Special form of communication: Teaching.

Joseph J Kozma

In ordinary adult life if you meet up with intellectual or physical challenges that you cannot easily handle you go to an encyclopedia, visit a library or consult the internet. You can read specialty magazines. You can also ask friends, neighbors or persons you respect and trust. All of these can provide you with information and if they are current you will be “up to date”.

Before you can rely on your own information gathering there is a giant multistep base that you are required to master: School education. Only primitive societies don’t have that requirement. Public education is a must in every country pictured in a political map. The extent of public education varies from country to country, from state to state.

In an interview on CNN Bill Gates indicated that US public education has to be reformed and innovations are necessary because schools need outstanding teachers but they do not have them. He thought that the computer could correct that.

Bill Gates is wrong. Teaching is a special form of communication and the computer is not a communication tool. A computer is no more than a library or an encyclopedia. It can provide excellent material for you to use. How you use it is up to the concept that prevails in a home, in a nation, in a school. The teacher is an interpreter. The teacher is the one who presents the material to you and gives you explanations on the basis of the prevailing thoughts of scientific, artistic, linguistic and business communities, occasionally his/her own thoughts.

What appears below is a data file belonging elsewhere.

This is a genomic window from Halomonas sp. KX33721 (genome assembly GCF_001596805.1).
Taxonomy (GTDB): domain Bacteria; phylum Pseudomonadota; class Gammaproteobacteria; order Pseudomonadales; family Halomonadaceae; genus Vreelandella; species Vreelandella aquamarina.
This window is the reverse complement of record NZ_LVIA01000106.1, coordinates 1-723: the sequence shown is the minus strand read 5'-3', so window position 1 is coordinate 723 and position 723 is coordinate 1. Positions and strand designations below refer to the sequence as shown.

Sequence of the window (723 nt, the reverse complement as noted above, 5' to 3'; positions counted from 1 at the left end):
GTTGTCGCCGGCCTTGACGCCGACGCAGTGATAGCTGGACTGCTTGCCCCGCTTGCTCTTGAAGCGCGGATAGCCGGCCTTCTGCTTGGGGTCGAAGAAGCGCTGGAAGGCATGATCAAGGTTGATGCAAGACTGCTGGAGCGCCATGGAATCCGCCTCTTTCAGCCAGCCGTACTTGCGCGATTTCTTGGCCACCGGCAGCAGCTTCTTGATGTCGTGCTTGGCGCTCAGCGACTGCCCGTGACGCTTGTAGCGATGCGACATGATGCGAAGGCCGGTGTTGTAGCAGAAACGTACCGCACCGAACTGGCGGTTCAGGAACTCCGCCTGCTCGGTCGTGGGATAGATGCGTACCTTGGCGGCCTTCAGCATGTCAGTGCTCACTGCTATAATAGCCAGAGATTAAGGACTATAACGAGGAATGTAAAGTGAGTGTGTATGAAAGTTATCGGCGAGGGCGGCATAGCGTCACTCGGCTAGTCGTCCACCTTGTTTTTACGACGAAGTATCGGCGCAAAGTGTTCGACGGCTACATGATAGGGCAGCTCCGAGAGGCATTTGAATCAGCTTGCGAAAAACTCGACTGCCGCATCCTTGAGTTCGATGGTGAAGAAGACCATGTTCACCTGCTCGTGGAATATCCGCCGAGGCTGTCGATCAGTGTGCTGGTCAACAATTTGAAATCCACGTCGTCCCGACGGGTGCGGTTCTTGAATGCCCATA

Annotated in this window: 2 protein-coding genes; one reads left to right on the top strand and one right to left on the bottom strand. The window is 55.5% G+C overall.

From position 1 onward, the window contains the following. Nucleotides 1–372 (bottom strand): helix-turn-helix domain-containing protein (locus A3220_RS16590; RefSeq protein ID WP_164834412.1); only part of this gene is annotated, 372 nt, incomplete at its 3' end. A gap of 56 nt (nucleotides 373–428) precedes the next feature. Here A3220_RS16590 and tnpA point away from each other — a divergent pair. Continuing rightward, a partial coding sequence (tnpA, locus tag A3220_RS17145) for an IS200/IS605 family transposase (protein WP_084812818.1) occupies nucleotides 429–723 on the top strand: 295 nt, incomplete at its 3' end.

Computers do not communicate. All of the material that can be experienced through the computer is recorded and stored to be used later. That is not different from using the textbook. The so-called interactive programs are boring and are not educational.

Many great speakers, great scientists, great musicians, great writers, great artists and great members of the labor force that we know did not have computer education.

In general, one can say that a computer gets between people, reduces the potentials of the human ability to feel, to experience, to think and create, to be enthusiastic. To plan for the future on the basis of personal communications and activation of learning potential, computers will very likely not get farther than where they are now, a tool for teachers to use. Most teachers are profoundly interested in the progress of their pupils. A tool does not replace the user.

If Bill Gates thinks that our teachers are not good enough then he should know the reason before pronouncing a solution. If he is to blame anyone it should be the departments of education, federal, state and local, and teacher’s colleges.

In summary, a computer is not a teaching tool. The computer is not a communication device. It is a storage device that replaces the buildings and shelves and books of the libraries. It makes the availability of information convenient and easier but fails to convey a solid composite effect on formal education.

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